Resilience in mathematics after early brain injury: The roles of parental input and early plasticity

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Journal of Developmental Cognitive Neuroscience

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Glenn, D. E., Demir-Lira, O. E., Gibson, D. J., Congdon, E. L., & Levine, S. C. (2017). Mathematics after early brain injury: the roles of parental input and early plasticity. Developmental Cognitive Neuroscience. doi: 10.1016/j.dcn.2017.07.005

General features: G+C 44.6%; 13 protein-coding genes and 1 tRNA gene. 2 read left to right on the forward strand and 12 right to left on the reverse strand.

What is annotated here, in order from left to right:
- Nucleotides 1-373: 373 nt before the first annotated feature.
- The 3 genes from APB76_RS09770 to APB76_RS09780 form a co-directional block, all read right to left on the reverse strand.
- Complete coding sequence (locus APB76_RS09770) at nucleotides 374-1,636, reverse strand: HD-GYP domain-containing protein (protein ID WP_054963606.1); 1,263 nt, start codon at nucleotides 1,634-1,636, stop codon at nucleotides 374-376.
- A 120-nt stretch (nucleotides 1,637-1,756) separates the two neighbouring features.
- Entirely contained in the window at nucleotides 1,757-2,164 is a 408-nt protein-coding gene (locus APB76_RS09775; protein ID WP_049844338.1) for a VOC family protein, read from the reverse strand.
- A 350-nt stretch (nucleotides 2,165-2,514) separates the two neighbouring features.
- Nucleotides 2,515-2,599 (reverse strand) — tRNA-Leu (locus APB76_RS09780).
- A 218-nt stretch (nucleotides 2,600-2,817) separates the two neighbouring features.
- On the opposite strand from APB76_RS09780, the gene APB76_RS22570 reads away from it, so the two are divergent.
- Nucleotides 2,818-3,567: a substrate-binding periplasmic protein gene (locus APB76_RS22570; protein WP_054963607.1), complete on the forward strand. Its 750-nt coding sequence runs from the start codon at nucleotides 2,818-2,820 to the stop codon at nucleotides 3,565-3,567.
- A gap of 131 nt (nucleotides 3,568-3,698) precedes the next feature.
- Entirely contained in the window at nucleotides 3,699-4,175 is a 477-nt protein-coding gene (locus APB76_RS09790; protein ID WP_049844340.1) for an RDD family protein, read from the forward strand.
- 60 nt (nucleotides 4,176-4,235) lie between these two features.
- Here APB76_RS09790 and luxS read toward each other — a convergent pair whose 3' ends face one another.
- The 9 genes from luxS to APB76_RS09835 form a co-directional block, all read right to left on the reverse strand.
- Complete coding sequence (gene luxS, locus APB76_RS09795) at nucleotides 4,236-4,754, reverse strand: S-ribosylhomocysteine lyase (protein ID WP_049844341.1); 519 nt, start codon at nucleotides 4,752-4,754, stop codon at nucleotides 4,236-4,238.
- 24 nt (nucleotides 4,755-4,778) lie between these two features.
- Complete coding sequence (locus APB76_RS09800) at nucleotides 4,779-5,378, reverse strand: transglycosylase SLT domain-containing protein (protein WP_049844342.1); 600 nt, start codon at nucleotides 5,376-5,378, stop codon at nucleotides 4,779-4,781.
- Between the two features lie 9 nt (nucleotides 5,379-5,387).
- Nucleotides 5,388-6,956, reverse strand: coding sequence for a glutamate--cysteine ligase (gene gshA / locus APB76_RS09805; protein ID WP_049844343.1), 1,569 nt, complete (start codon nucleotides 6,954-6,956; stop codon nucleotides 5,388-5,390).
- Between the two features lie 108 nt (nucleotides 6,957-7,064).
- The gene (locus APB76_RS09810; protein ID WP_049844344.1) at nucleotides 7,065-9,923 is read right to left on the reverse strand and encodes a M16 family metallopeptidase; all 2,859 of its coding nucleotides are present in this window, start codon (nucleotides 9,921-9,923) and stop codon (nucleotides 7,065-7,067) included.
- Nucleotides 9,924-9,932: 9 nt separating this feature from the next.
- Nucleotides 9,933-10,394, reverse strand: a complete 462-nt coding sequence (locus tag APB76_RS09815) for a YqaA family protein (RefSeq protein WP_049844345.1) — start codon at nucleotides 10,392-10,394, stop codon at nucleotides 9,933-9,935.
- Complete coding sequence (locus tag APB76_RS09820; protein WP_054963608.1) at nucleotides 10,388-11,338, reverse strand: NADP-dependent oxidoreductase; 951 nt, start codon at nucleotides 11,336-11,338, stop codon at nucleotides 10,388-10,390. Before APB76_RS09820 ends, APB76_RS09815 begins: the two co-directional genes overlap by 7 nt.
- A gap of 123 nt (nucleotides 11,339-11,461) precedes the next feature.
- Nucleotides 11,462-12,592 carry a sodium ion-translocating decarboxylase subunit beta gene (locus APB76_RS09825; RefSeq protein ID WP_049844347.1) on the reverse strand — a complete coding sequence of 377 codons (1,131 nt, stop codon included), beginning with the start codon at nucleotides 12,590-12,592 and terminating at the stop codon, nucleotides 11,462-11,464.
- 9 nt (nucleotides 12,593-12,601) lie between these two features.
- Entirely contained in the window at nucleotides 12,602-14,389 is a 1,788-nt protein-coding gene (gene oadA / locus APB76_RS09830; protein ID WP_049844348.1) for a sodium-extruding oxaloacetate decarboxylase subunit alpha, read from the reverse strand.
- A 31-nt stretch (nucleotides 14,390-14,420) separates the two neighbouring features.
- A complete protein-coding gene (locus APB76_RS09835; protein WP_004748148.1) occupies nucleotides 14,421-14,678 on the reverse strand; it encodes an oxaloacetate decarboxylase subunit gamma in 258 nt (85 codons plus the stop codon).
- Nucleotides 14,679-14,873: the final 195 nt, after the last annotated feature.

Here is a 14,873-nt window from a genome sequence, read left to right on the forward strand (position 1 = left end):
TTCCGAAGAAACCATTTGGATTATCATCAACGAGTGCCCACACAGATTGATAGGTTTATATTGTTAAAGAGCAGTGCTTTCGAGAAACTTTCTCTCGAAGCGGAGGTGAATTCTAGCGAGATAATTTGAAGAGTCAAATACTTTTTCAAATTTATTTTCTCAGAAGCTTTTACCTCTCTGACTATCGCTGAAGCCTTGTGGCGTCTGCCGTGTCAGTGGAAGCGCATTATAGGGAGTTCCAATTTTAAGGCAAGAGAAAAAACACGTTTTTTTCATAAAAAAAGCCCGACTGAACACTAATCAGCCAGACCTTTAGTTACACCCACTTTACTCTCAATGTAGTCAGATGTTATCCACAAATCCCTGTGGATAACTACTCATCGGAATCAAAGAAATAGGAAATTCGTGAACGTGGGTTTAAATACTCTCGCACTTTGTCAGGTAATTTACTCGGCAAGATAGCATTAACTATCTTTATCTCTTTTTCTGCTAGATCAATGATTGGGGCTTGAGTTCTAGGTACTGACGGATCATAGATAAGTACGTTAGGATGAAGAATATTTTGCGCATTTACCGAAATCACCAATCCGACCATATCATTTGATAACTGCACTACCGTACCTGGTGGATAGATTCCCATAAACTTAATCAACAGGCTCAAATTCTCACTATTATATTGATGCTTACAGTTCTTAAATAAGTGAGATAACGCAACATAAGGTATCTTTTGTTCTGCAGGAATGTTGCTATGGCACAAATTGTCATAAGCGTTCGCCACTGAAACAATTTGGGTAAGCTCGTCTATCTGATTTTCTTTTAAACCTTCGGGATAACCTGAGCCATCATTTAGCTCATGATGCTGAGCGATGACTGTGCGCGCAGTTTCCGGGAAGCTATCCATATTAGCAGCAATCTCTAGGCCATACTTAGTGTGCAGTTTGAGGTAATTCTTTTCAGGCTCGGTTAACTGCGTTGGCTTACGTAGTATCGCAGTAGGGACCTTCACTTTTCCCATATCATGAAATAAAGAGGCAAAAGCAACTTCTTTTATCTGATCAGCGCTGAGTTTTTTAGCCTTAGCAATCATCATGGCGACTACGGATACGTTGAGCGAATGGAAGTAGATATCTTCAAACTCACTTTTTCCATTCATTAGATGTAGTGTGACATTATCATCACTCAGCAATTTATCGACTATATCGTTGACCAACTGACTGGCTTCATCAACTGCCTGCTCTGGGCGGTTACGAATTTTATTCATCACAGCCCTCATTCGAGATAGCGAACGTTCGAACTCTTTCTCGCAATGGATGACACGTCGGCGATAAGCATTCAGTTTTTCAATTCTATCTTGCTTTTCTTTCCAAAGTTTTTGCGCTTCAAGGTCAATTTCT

Children with early focal brain injury show remarkable plasticity in language development. However, little is known about how early brain injury influences mathematical learning. Here, we examine early number understanding, comparing cardinal number knowledge of typically developing children (TD) and children with pre- and perinatal lesions (BI) between 42 and 50 months of age. We also examine how this knowledge relates to the number words children hear from their primary caregivers early in life. We find that children with BI, are, on average, only slightly behind TD children in both cardinal number knowledge and later mathematical performance, and show only slightly slower learning rates than TD children in cardinal number knowledge during the preschool years. We also find that parents’ “number talk” to their toddlers predicts later mathematical ability for both TD children and children with BI. These findings suggest a relatively optimistic story in which neural plasticity is at play in children’s mathematical development following early brain injury. Further, the effects of early number input suggest that intervening to enrich the number talk that children with BI hear during the preschool years could narrow the math achievement gap.